Jean-Jacques Gailliard
Ne Jamais Vernir

The selection of works by Jean-Jacques Gailliard on display at MDD consists of a very limited and subjective choice from his body of work, fitting within the framework of modest exhibitions featuring artists present in the collection but generally less known in Flanders. In this context, MDD seeks to explore certain intrinsic qualities within the artist’s oeuvre.

The artistic career of Brussels-born Jean-Jacques Gailliard spans approximately seventy years. Growing up in an artistic environment due to his father, Franz Gailliard, a renowned painter, Jean-Jacques Gailliard went through a symbolist period in the 1910s and a constructivist period in the 1920s before developing an extremely personal visual language that he remained faithful to throughout his career. He termed his style “surimpressionism,” viewing his painting as a synthesis of the material sun of the impressionists and the spiritual sun, blending the inner and outer realms. He continuously practiced this technique of overprinting, shadows of the past, graphic silhouettes of people and objects, translucent images, and more.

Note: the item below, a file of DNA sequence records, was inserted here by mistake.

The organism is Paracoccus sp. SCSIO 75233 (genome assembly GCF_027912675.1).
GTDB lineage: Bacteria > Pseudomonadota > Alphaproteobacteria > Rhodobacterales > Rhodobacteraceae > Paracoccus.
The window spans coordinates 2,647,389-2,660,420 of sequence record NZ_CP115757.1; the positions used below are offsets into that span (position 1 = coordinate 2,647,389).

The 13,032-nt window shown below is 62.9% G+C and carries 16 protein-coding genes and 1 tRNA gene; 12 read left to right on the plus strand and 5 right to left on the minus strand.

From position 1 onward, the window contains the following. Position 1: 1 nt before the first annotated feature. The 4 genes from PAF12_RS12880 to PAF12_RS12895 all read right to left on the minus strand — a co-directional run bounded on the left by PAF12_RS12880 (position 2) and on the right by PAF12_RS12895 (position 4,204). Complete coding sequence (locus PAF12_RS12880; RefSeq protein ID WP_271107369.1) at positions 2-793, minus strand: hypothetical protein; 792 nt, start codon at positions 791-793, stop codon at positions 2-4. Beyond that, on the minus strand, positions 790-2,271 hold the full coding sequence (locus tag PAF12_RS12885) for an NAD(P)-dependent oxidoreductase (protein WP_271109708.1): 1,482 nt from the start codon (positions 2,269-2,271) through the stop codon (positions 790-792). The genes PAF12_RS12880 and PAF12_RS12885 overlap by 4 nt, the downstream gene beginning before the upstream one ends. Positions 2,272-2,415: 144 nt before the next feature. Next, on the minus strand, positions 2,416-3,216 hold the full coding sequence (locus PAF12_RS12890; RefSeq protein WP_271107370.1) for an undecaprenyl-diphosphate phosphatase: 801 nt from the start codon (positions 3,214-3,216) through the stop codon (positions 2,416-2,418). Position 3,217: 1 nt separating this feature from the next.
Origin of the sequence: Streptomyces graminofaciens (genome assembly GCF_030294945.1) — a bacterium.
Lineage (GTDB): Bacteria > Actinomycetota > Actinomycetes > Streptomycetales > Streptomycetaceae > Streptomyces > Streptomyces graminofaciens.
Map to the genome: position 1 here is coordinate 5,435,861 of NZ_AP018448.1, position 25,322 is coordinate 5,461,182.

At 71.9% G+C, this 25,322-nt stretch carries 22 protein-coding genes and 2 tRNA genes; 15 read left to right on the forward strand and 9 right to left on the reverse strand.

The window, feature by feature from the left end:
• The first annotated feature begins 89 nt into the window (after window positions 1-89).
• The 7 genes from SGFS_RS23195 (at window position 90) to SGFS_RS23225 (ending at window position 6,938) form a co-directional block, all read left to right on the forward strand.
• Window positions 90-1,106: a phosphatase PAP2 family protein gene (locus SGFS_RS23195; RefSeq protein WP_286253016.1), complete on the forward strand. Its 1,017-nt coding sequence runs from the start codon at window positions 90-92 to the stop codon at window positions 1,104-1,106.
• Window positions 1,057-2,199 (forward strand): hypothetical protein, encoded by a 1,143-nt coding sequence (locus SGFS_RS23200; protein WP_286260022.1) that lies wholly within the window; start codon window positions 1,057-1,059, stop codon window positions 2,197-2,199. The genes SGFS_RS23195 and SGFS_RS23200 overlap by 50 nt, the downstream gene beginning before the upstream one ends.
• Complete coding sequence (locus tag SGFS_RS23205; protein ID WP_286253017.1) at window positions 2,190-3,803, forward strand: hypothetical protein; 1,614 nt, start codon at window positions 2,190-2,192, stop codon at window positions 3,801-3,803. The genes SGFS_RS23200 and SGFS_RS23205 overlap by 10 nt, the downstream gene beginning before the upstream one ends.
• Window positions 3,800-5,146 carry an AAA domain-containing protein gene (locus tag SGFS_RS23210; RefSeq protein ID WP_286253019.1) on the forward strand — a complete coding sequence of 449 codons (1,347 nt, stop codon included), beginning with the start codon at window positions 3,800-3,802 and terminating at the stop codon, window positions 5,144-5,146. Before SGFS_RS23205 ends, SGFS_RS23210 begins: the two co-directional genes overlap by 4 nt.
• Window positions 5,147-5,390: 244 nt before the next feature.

In his experimentation, he delves into abstraction without completely abandoning figuration. By employing both lines and color patches similarly across different planes, he creates compositions where perspective and proportions lose their significance in favor of pictorial rhythm. He maintains a wide variety of subjects, including street scenes, portraits, still lifes, interiors, mythological scenes, dream images, and more. Additionally, he continuously experiments with color usage and paint application. It’s worth noting that there can be many years between thematically or technically similar works.

Museum Dhondt-Dhaenens

Museumlaan 14
9831 Deurle